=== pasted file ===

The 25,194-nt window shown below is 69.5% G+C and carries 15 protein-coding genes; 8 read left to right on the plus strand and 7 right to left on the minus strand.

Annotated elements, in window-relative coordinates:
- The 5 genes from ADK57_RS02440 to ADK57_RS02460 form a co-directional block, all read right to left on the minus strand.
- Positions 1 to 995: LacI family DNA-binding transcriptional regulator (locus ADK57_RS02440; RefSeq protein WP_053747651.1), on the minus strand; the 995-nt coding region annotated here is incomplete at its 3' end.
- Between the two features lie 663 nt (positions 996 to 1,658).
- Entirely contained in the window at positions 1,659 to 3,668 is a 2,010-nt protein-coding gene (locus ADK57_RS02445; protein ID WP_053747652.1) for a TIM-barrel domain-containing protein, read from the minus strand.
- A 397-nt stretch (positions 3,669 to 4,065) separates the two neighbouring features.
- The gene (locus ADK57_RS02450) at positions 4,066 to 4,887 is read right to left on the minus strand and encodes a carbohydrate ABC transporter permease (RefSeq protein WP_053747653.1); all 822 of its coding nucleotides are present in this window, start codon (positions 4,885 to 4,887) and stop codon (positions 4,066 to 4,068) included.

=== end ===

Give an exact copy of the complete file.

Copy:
The 25,194-nt window shown below is 69.5% G+C and carries 15 protein-coding genes; 8 read left to right on the plus strand and 7 right to left on the minus strand.

Annotated elements, in window-relative coordinates:
- The 5 genes from ADK57_RS02440 to ADK57_RS02460 form a co-directional block, all read right to left on the minus strand.
- Positions 1 to 995: LacI family DNA-binding transcriptional regulator (locus ADK57_RS02440; RefSeq protein WP_053747651.1), on the minus strand; the 995-nt coding region annotated here is incomplete at its 3' end.
- Between the two features lie 663 nt (positions 996 to 1,658).
- Entirely contained in the window at positions 1,659 to 3,668 is a 2,010-nt protein-coding gene (locus ADK57_RS02445; protein ID WP_053747652.1) for a TIM-barrel domain-containing protein, read from the minus strand.
- A 397-nt stretch (positions 3,669 to 4,065) separates the two neighbouring features.
- The gene (locus ADK57_RS02450) at positions 4,066 to 4,887 is read right to left on the minus strand and encodes a carbohydrate ABC transporter permease (RefSeq protein WP_053747653.1); all 822 of its coding nucleotides are present in this window, start codon (positions 4,885 to 4,887) and stop codon (positions 4,066 to 4,068) included.